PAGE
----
New kitchen? No fear

So I have a lot of friends who are students in university already or just about to start. They all know me as ‘the one who cooks a lot’ and one of the questions they all ask me is this:

What am I doing with my life, you know fees are 9k a year now right?

Just kidding it’s usually along the lines of:

What should I buy for my kitchen?

Now, if you’re anything like me what you’ll do is instantly start comparing everything to what your mum has – creuset pot, a juicer, a smoothie maker, and no less than six frying pans. You think you’ll need it all! You worry the meagre amount you have is not nearly enough for the feasts you’ll create. The first thing I’d say is to be reasonable about how much you will cook and spend accordingly, and even then good equipment doesn’t have to cost the earth. My roasting tin was £2.99 and it serves me well, even if I did scrub off the non-stick the first time I used it.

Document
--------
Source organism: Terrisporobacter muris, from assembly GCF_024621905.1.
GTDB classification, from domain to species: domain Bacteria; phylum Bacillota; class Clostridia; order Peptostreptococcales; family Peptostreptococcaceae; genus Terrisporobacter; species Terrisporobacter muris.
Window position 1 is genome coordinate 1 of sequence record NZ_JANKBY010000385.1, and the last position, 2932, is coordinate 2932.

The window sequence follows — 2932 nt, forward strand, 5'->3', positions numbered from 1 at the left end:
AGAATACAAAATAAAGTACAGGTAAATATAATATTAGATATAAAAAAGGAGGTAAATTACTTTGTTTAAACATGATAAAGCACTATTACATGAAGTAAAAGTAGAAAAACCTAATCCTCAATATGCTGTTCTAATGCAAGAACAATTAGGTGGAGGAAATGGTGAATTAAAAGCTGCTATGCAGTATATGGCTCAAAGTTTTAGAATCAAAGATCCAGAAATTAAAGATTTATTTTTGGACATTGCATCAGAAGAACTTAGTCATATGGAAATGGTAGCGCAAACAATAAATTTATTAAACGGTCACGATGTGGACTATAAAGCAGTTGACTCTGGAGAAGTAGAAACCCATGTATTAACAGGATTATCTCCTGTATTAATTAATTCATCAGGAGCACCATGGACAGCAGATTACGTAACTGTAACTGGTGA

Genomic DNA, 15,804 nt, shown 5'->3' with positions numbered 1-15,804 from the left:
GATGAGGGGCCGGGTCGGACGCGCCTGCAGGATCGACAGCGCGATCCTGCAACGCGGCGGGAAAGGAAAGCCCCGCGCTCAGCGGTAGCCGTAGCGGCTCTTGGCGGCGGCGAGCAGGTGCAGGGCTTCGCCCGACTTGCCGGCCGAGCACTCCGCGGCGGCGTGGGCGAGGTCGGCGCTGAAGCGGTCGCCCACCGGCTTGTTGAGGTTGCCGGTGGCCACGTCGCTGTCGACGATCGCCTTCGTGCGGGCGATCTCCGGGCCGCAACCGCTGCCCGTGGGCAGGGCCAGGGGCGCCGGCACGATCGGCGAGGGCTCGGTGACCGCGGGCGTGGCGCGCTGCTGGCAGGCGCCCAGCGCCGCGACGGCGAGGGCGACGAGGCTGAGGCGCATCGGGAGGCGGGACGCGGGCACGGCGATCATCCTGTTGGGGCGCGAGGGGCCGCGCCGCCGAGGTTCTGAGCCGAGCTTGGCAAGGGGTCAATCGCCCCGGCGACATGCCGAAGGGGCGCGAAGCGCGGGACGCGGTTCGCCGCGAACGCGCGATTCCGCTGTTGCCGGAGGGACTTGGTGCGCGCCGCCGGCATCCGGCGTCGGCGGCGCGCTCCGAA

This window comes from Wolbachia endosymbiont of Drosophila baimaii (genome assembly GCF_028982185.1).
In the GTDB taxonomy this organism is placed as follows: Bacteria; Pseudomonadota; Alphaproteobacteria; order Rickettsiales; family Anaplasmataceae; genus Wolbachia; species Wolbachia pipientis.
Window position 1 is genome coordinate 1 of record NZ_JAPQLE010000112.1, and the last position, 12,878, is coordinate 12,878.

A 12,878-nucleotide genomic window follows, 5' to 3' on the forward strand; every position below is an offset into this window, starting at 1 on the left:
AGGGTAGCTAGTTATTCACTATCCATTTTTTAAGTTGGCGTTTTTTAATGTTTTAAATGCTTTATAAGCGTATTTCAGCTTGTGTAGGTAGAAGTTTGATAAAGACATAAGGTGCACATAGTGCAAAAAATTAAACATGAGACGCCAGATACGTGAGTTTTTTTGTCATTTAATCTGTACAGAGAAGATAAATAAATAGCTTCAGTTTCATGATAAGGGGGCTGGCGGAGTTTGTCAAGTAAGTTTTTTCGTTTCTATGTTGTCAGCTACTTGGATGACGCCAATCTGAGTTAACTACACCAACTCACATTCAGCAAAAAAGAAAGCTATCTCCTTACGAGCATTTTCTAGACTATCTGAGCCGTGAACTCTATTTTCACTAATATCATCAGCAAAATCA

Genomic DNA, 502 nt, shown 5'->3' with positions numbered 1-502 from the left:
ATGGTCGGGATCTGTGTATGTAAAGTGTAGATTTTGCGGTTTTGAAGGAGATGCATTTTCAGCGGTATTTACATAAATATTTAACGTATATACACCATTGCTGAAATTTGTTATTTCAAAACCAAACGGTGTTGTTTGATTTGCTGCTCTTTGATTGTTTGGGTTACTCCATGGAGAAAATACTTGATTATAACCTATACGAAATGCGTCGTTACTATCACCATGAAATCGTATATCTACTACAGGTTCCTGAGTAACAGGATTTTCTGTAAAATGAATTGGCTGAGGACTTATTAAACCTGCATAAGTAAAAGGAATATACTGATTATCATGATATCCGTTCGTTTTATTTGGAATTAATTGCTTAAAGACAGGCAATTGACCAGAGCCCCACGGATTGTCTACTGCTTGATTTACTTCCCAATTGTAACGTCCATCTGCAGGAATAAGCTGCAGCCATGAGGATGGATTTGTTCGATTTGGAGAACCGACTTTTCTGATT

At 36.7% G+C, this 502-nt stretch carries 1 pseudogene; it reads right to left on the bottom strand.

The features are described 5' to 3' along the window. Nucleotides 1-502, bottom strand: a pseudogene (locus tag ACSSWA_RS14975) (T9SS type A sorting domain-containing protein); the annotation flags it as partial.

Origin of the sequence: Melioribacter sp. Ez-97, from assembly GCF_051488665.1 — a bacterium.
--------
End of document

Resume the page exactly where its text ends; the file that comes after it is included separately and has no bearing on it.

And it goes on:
Here’s what I have to cook with in my kitchen currently:
-Two small(ish)saucepans
-One 5L stockpot (the newest addition)
-One (bent) frying pan
-One small knife
-One big knife
-One plastic chopping board
-Roasting tin
-Colander
-Stick blender
-Pestle and mortar
-Measuring jug
-Tiny blender
-Two big plastic spoons, one with slats in it
-Tongs
-Potato masher
-Cake tin
-Tart tins

That’s it. Apart from eating utensils and bowls and things I literally don’t use anything else. Now, if you’re being really savvy you could cut some of those things out, particularly the baking things, and save on the rest. Be reasonable, are you really going to use these things after uni? (Says the girl who spend £80 on a knife). My mum swears that no matter how good the non-stick pan is it’ll wear out eventually so don’t spend money on a good one, buy a cheap one it’s only going to be three years.